What are some important things to consider when buying and selling preferred shares?
- Record and Ex-dividend Dates. Whether purchasing or selling preferred shares, an investor must be aware of these dates as dividend income is the most important reason for owning preferred shares.
- Preferred share features. In addition to the annual dividend payment and current market price, investors need to know and understand each of the features and how they might influence the share’s future market price and dividend income stream.
- The current market price of the preferred share in relation to the imbedded features and the stated par value. For example, if an investor pays $26.50 for a $25.00 par value preferred share, which pays an annual dividend of $1.50, only to find that the issuing company redeems the shares at $25.00 twelve months after the purchase, this would result in a 0.0% rate of return, before income tax and maybe worse on an after-tax basis. Conversely, buying the same preferred share at $24.00 could result in $1.50 in dividends and $1.00 in capital gains, for a 10.42% annual “cash” return, before income tax.
- The issuer’s credit rating and the current credit rating direction. Is the company’s rating trend negative or positive? Purchasing a preferred share only to have its credit rating decline will hinder the preferred share’s market price and may lead to permanent price impairment.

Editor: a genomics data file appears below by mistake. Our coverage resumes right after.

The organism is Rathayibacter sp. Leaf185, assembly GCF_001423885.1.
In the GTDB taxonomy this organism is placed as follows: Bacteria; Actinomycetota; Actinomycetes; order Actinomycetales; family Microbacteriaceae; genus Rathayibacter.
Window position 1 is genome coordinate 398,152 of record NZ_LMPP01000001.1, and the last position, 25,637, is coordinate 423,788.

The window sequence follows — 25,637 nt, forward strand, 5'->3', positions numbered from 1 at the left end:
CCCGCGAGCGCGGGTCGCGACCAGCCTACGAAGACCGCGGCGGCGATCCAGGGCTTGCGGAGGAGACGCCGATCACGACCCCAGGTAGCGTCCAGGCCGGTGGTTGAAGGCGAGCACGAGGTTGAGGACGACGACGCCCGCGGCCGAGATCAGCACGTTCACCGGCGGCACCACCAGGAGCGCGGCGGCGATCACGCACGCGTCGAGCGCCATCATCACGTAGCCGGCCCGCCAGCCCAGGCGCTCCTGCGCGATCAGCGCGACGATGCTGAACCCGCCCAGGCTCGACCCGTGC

- A preferred share investor should try to understand the current direction of interest rates. Before purchasing a preferred share, an investor should understand how the share price could be impacted by changing interest rates and attempt to calculate the benefit or negative impact of the preferred features. For example, if interest rates were to rise, then a Floating Rate feature would help to support the share’s market price.
- Liquidity. Some preferred share issues are more easily purchased and sold in the market because there are more buyers and sellers and a larger number of shares issued. For example, if an investor identifies and attempts to purchase 1,000 shares of a preferred that only trades 200 shares per day, the investor will have a difficult time buying the shares and at a consistent price. It may be even more difficult to sell the preferred shares, at a future date, if the shares have no liquidity.